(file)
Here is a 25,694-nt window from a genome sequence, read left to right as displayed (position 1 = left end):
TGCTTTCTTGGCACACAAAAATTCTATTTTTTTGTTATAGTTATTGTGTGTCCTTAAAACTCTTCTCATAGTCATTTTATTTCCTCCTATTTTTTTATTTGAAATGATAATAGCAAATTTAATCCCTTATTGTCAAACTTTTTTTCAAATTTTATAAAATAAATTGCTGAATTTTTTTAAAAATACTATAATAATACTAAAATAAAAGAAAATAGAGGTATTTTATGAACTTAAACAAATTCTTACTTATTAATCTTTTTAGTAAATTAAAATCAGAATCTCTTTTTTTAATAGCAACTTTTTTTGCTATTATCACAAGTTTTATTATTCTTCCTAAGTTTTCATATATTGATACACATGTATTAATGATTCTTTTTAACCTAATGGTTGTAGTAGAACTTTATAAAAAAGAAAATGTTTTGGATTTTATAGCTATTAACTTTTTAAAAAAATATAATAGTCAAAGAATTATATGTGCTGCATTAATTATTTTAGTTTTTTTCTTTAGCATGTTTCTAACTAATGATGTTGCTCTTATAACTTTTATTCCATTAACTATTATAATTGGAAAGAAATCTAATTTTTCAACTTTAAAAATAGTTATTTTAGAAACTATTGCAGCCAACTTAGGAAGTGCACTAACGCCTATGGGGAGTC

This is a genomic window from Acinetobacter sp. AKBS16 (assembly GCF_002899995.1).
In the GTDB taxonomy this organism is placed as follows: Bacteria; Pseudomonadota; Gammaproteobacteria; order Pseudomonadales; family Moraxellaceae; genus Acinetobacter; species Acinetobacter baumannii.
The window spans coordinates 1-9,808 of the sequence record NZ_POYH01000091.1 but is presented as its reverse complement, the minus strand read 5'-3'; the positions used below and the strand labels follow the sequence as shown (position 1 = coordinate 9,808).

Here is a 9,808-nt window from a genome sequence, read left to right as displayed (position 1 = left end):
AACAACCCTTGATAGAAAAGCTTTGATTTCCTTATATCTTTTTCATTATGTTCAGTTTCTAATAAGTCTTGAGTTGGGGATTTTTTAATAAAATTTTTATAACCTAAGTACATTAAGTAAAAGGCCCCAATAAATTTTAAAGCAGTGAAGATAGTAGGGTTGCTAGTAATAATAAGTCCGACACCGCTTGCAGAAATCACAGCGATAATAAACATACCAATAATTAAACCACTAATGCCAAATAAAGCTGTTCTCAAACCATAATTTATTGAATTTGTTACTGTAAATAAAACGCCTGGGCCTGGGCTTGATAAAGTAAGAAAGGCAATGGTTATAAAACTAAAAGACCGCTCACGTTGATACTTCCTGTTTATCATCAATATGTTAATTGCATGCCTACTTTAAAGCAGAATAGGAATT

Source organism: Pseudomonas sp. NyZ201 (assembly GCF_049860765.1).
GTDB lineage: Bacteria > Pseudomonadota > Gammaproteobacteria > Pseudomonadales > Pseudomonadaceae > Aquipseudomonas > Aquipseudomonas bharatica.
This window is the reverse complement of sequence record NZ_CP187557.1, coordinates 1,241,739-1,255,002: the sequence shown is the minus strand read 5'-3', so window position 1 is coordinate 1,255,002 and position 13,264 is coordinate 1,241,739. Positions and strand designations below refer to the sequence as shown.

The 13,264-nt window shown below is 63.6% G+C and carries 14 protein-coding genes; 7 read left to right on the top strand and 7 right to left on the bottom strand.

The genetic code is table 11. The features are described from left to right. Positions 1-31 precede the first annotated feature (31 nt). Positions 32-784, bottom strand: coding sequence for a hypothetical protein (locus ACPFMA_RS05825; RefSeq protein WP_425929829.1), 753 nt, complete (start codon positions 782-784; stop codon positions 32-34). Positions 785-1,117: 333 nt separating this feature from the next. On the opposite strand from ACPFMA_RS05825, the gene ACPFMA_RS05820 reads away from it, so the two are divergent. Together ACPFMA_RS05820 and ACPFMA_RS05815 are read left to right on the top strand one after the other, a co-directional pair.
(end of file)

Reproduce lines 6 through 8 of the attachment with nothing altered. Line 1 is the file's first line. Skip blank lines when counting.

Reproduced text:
Here is a 9,808-nt window from a genome sequence, read left to right as displayed (position 1 = left end):
AACAACCCTTGATAGAAAAGCTTTGATTTCCTTATATCTTTTTCATTATGTTCAGTTTCTAATAAGTCTTGAGTTGGGGATTTTTTAATAAAATTTTTATAACCTAAGTACATTAAGTAAAAGGCCCCAATAAATTTTAAAGCAGTGAAGATAGTAGGGTTGCTAGTAATAATAAGTCCGACACCGCTTGCAGAAATCACAGCGATAATAAACATACCAATAATTAAACCACTAATGCCAAATAAAGCTGTTCTCAAACCATAATTTATTGAATTTGTTACTGTAAATAAAACGCCTGGGCCTGGGCTTGATAAAGTAAGAAAGGCAATGGTTATAAAACTAAAAGACCGCTCACGTTGATACTTCCTGTTTATCATCAATATGTTAATTGCATGCCTACTTTAAAGCAGAATAGGAATT

Source organism: Pseudomonas sp. NyZ201 (assembly GCF_049860765.1).